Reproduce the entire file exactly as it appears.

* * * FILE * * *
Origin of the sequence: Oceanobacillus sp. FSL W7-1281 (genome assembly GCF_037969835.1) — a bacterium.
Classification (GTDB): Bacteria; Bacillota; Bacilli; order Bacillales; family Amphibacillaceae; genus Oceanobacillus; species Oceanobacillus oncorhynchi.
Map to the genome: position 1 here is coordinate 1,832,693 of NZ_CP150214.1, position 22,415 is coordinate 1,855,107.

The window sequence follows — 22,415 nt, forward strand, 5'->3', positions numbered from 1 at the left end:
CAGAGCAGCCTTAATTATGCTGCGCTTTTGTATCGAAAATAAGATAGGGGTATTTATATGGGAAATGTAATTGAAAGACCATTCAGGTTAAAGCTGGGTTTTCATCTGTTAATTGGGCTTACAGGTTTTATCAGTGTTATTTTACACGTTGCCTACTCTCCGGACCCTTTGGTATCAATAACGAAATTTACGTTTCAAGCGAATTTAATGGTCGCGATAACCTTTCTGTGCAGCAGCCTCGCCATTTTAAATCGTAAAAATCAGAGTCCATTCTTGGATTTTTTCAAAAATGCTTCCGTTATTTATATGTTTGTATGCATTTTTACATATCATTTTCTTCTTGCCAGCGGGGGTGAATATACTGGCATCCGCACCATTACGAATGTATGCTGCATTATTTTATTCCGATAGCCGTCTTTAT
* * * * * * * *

Origin of the sequence: Oceanobacillus sp. FSL W7-1281 (genome assembly GCF_037969835.1) — a bacterium.
Classification (GTDB): Bacteria; Bacillota; Bacilli; order Bacillales; family Amphibacillaceae; genus Oceanobacillus; species Oceanobacillus oncorhynchi.
Map to the genome: position 1 here is coordinate 1,832,693 of NZ_CP150214.1, position 22,415 is coordinate 1,855,107.

The window sequence follows — 22,415 nt, forward strand, 5'->3', positions numbered from 1 at the left end:
CAGAGCAGCCTTAATTATGCTGCGCTTTTGTATCGAAAATAAGATAGGGGTATTTATATGGGAAATGTAATTGAAAGACCATTCAGGTTAAAGCTGGGTTTTCATCTGTTAATTGGGCTTACAGGTTTTATCAGTGTTATTTTACACGTTGCCTACTCTCCGGACCCTTTGGTATCAATAACGAAATTTACGTTTCAAGCGAATTTAATGGTCGCGATAACCTTTCTGTGCAGCAGCCTCGCCATTTTAAATCGTAAAAATCAGAGTCCATTCTTGGATTTTTTCAAAAATGCTTCCGTTATTTATATGTTTGTATGCATTTTTACATATCATTTTCTTCTTGCCAGCGGGGGTGAATATACTGGCATCCGCACCATTACGAATGTATGCTGCATTATTTTATTCCGATAGCCGTCTTTAT